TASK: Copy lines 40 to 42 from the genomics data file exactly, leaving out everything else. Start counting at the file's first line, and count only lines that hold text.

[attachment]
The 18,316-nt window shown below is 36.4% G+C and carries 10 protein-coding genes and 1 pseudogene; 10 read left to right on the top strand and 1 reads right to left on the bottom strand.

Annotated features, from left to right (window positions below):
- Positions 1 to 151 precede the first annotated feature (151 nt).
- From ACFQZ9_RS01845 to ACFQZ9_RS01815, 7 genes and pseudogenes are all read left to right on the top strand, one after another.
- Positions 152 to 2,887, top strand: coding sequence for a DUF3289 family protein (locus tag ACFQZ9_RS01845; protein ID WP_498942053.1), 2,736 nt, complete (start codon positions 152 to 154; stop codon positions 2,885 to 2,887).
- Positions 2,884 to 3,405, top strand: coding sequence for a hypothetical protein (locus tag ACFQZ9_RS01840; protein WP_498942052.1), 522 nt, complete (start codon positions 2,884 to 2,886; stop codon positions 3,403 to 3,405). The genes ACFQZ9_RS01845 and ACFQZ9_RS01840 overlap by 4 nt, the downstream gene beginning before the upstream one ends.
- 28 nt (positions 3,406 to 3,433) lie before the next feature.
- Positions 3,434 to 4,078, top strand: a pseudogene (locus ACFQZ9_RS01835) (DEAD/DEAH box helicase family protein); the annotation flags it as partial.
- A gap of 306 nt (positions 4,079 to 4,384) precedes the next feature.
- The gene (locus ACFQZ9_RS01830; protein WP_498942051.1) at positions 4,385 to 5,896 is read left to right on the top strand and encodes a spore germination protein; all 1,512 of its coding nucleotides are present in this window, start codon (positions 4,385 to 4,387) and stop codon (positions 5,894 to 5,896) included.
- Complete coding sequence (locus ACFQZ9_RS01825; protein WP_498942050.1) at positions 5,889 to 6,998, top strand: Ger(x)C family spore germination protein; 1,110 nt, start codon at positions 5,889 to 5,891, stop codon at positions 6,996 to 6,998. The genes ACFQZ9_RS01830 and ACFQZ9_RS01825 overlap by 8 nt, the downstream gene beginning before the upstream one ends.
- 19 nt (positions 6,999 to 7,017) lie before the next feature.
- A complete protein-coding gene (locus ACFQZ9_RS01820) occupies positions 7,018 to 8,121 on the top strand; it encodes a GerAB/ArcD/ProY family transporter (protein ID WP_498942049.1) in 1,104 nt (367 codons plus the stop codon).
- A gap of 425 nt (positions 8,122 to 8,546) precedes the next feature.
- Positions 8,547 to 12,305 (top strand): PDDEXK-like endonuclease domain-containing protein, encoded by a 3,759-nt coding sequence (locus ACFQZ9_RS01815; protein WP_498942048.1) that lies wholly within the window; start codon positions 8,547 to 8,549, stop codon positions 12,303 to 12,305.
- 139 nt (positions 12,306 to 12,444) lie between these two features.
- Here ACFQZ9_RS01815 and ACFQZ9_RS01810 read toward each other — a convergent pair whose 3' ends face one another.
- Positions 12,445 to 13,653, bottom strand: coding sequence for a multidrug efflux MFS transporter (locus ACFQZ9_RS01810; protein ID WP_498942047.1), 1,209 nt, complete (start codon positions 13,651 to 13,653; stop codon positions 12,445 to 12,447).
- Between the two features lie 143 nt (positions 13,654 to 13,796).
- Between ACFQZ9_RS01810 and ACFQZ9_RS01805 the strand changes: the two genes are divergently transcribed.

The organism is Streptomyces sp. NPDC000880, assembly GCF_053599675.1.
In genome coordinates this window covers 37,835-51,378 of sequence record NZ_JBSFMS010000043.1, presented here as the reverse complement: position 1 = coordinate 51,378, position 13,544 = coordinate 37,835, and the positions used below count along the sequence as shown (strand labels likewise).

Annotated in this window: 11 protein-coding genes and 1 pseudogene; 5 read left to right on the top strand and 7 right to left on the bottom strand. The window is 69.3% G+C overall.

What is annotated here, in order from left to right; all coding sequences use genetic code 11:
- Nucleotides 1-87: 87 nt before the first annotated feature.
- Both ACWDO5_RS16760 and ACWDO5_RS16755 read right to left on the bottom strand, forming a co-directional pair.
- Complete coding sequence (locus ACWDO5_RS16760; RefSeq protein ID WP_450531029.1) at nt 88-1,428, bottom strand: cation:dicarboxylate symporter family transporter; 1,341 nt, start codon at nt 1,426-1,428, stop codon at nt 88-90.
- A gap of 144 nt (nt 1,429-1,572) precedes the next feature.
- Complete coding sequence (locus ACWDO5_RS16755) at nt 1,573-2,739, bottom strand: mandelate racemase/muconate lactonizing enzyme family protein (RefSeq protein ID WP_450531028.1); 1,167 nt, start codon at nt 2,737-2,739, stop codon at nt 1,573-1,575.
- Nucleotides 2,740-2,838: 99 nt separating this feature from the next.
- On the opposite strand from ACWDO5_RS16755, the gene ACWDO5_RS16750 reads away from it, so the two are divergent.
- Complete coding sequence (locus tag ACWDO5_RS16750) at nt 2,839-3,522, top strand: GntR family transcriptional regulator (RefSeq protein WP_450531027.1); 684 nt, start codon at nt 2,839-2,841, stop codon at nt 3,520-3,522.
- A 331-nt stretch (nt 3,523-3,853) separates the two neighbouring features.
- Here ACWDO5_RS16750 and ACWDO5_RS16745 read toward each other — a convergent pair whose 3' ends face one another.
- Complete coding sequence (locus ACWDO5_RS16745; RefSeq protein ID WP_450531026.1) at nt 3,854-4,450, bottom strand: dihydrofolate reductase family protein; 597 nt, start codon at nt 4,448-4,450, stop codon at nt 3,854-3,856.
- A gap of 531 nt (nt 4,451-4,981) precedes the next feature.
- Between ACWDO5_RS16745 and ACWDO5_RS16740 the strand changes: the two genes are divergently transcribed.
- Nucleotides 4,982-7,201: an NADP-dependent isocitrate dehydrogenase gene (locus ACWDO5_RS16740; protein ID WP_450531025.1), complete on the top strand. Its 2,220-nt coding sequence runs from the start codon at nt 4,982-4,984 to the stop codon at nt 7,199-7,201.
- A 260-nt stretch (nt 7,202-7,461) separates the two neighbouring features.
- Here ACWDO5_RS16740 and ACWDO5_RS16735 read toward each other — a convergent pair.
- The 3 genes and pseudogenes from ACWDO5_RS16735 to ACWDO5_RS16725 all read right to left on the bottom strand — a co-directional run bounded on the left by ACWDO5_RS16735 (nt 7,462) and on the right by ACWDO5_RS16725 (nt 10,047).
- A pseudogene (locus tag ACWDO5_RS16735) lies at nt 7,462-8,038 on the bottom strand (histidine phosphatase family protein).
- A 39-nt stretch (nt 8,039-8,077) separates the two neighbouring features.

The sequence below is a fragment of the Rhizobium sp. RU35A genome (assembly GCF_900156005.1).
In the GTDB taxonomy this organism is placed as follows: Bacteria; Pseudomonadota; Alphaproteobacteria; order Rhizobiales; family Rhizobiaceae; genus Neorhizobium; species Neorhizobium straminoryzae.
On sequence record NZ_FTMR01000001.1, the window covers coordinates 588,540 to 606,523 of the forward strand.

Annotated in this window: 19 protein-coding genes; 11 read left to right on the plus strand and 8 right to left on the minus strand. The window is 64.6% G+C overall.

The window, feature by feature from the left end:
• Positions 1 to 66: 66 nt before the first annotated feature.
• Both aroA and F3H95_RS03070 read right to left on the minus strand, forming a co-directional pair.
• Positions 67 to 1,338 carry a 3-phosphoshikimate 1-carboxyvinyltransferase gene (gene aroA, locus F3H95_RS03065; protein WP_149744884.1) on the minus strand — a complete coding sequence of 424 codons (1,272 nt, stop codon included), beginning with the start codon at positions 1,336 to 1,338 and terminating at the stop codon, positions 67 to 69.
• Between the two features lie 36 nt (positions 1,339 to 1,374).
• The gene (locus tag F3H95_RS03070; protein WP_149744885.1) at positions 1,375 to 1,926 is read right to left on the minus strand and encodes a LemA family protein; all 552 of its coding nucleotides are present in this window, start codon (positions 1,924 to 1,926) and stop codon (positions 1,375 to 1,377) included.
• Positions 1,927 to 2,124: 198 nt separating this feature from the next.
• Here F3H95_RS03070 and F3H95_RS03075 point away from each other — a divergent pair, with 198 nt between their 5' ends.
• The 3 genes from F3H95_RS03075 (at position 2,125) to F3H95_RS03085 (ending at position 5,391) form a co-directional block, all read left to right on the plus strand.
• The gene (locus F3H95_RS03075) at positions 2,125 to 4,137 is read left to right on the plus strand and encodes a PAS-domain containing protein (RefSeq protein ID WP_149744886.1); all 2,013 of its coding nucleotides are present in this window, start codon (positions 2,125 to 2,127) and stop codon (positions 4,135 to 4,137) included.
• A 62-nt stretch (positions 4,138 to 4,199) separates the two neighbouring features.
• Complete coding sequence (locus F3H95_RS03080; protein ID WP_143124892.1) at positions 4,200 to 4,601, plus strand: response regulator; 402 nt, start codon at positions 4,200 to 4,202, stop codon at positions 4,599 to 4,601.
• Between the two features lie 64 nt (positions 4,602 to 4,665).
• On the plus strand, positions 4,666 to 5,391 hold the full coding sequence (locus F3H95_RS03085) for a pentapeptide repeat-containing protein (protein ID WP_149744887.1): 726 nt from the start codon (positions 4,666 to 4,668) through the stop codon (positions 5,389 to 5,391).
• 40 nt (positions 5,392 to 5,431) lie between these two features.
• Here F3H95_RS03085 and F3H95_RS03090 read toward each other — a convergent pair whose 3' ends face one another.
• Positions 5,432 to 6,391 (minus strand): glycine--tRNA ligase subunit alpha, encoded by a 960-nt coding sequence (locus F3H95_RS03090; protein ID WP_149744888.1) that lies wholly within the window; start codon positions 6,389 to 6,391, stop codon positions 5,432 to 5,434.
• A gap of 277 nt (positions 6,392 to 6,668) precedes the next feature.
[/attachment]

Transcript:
- Here ACWDO5_RS16740 and ACWDO5_RS16735 read toward each other — a convergent pair.
- The 3 genes and pseudogenes from ACWDO5_RS16735 to ACWDO5_RS16725 all read right to left on the bottom strand — a co-directional run bounded on the left by ACWDO5_RS16735 (nt 7,462) and on the right by ACWDO5_RS16725 (nt 10,047).
- A pseudogene (locus tag ACWDO5_RS16735) lies at nt 7,462-8,038 on the bottom strand (histidine phosphatase family protein).